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Were you at Woodstock? Researchers are coming to Boston to record your stories

Researchers coming to Boston to record Woodstock stories
Researchers coming to Boston to record Woodstock stories 00:41

BOSTON - If you attended Woodstock, an initiative trying to preserve the memories of those who were there is coming to Boston in March.

The Museum at Bethel Woods is trying to gather as many stories as possible about the legendary festival. The museum, housed at the original site of the 1969 Woodstock Music & Art Fair, will bring its oral history initiative to Boston on March 11 and March 12. 

Woodstock Rock Festival
The crowd at Woodstock in August 1969 on Max Yasgur's dairy farm in Bethel, New York. Howard Arnold Collection / Getty Images

With many who attended Woodstock now in their 70s, the museum is trying to collect these perspectives before they are lost. So far, the project, which began in 2020, has collected 1,200 stories. In 2024, curators of the project hope to collect 300 more stories -- including those of underrepresented communities and their places in the counterculture of the 1960s.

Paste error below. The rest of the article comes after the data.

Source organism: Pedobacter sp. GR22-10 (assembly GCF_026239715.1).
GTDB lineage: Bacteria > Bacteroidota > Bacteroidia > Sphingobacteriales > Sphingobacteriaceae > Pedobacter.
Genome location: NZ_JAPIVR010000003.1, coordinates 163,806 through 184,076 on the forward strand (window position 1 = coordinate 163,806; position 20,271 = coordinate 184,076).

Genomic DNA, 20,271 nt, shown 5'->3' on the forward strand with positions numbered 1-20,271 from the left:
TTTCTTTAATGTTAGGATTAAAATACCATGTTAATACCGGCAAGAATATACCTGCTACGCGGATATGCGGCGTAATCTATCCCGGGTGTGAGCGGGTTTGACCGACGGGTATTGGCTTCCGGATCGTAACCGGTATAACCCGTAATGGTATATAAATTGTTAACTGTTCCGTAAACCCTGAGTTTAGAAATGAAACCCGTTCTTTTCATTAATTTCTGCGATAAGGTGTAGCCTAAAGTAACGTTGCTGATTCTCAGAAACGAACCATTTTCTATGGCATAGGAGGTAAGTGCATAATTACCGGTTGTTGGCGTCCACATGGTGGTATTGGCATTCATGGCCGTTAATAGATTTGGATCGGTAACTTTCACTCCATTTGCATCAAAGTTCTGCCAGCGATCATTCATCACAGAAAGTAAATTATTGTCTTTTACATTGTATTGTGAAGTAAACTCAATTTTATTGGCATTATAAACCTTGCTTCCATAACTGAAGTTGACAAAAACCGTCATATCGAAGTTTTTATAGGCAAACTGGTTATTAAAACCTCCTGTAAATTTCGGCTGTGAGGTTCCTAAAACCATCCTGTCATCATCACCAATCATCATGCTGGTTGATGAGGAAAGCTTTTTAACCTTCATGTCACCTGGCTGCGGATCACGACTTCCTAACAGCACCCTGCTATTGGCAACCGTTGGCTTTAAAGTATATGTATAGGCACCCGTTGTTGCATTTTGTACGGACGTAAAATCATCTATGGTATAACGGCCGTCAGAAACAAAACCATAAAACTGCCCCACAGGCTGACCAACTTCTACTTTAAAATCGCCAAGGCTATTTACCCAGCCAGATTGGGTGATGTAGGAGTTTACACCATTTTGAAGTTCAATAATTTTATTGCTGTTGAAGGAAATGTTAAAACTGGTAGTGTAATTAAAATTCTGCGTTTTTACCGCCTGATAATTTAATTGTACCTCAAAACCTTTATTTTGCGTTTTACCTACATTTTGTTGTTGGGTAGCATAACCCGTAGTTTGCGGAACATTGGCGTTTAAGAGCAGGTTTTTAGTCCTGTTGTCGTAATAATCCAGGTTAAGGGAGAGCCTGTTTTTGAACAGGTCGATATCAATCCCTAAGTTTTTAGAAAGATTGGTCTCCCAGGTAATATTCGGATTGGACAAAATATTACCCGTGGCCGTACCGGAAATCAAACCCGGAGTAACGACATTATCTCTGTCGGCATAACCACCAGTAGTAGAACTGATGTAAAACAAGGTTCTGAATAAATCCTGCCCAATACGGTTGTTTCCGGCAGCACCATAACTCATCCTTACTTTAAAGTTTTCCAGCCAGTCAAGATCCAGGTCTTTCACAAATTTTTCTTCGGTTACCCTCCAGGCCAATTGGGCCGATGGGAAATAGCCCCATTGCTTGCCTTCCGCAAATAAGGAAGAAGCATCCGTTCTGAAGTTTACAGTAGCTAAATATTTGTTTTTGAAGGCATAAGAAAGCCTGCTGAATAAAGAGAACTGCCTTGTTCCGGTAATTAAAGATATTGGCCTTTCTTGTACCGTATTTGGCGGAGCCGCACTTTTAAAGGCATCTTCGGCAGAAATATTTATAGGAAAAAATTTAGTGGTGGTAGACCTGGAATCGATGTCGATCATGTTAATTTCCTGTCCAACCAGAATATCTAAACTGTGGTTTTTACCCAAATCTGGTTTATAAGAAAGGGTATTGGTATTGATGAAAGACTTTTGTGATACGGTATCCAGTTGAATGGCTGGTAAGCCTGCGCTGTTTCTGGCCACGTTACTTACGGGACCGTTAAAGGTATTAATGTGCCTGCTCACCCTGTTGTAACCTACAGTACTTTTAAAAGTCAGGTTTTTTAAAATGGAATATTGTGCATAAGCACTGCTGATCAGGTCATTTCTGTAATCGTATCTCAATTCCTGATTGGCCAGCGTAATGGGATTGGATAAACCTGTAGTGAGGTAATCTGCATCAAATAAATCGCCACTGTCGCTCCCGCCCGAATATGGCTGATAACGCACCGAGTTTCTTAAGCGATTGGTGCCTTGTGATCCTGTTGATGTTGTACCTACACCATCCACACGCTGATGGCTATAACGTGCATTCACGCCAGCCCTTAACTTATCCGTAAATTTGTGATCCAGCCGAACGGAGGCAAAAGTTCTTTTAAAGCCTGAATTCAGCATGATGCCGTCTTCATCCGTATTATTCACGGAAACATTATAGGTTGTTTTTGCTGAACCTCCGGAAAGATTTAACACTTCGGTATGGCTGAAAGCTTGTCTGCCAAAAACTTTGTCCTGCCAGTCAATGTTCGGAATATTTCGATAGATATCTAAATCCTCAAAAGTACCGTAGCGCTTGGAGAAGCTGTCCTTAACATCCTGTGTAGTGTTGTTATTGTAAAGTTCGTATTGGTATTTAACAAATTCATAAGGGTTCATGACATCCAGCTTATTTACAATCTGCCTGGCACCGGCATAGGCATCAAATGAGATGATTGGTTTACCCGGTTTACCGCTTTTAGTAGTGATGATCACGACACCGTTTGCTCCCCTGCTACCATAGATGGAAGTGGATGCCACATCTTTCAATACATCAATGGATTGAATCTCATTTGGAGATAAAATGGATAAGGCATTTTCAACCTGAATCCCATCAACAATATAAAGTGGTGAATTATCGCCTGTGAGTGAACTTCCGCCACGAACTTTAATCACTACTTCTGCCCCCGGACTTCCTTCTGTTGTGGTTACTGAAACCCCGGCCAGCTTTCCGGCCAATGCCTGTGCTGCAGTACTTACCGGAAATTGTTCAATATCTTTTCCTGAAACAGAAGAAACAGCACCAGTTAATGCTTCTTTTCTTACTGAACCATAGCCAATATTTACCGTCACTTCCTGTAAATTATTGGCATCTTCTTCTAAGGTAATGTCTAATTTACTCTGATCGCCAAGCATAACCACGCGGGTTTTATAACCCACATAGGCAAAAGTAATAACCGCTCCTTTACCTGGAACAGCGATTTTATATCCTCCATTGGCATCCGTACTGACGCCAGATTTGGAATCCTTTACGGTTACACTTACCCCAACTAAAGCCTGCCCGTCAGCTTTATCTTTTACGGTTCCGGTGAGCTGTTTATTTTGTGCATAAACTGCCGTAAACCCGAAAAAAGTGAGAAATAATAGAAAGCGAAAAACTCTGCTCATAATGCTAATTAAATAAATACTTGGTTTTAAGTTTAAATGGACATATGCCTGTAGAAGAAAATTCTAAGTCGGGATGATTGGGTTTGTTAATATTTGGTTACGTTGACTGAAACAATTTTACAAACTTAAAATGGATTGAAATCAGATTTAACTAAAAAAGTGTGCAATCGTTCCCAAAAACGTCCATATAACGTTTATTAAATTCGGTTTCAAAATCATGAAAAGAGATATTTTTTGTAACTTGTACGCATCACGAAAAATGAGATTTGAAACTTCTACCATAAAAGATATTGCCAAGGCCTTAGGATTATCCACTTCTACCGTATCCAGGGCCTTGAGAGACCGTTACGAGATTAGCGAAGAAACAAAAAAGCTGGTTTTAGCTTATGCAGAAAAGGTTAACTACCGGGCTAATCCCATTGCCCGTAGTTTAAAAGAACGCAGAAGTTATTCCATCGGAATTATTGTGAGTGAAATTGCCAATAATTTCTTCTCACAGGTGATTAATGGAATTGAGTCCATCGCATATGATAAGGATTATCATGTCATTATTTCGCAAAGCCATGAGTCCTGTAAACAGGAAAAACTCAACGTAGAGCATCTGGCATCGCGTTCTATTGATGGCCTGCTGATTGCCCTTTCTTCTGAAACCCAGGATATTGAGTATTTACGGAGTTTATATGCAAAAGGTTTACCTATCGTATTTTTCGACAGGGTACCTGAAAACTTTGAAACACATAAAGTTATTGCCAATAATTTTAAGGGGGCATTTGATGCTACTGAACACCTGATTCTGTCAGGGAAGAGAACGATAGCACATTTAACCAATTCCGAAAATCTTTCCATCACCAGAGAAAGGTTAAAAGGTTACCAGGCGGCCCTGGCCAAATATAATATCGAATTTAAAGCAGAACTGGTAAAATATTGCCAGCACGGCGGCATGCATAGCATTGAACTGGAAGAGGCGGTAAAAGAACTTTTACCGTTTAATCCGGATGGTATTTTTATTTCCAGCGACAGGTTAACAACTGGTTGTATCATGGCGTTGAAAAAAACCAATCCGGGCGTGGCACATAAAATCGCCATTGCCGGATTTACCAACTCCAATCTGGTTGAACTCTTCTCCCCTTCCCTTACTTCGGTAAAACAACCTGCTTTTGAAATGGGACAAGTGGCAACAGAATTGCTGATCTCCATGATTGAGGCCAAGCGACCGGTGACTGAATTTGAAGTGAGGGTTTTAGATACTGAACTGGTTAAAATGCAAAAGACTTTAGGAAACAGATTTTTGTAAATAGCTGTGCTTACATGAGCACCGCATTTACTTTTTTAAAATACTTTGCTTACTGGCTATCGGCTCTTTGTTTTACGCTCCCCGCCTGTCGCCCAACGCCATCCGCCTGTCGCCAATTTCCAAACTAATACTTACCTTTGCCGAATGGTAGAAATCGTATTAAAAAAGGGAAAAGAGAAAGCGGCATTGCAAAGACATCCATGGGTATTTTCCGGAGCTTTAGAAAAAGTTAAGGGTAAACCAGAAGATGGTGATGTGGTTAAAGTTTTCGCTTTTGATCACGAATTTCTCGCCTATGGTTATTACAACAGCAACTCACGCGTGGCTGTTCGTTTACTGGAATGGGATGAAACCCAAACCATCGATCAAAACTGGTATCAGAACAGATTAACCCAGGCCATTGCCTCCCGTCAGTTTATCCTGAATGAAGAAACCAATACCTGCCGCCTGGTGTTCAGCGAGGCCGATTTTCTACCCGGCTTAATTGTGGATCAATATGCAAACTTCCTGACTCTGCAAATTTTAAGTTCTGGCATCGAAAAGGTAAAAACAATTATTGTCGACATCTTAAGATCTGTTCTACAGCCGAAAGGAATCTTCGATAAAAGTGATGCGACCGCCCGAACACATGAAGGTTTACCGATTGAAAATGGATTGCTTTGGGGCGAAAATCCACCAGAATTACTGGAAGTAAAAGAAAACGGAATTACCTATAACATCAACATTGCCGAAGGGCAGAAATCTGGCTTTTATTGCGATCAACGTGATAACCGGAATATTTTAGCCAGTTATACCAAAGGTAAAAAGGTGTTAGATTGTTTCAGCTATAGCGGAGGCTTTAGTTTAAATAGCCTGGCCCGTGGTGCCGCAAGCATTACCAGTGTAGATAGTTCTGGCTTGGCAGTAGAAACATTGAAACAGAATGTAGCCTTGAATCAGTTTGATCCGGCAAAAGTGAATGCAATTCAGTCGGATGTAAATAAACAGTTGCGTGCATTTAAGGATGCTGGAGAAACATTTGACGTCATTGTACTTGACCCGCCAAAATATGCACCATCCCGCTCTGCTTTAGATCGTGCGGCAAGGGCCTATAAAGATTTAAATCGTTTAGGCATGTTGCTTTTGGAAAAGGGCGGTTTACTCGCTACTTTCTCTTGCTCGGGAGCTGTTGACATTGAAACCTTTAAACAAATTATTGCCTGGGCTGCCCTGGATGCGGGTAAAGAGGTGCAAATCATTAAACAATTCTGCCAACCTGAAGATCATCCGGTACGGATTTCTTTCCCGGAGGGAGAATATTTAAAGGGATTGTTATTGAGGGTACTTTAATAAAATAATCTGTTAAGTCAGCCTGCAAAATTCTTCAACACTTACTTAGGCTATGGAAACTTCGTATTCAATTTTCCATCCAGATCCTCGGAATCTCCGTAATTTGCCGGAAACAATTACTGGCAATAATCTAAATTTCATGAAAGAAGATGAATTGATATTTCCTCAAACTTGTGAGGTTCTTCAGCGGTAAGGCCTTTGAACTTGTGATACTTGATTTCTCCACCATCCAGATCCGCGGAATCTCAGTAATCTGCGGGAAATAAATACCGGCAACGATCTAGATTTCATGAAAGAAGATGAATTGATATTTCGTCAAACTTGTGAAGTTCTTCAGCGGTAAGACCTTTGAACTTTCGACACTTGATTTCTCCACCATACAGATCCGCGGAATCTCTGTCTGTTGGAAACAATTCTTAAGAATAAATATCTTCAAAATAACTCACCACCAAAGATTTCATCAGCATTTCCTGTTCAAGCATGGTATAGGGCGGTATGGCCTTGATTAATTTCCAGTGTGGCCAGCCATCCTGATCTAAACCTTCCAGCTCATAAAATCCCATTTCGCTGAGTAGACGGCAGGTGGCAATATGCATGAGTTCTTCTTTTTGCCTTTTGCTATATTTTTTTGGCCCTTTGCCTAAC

"Through the oral history initiative, we began collecting stories that were so much bigger. Our goal in 2024 is to create partnerships and reach into communities that have been historically underserved. We want to record the experiences of as many participants, attendees, workers, and volunteers from the era as we can because we know they are slipping away fast. These narratives are invaluable in shaping and preserving the rich history and legacy of the '60s," said Dr. Neal V. Hitch, senior curator at The Museum at Bethel Woods. 

The museum hopes to eventually collect 4,500 oral histories - about 1% of the attendance at Woodstock. For more information, or to attend the Boston recording session, e-mail

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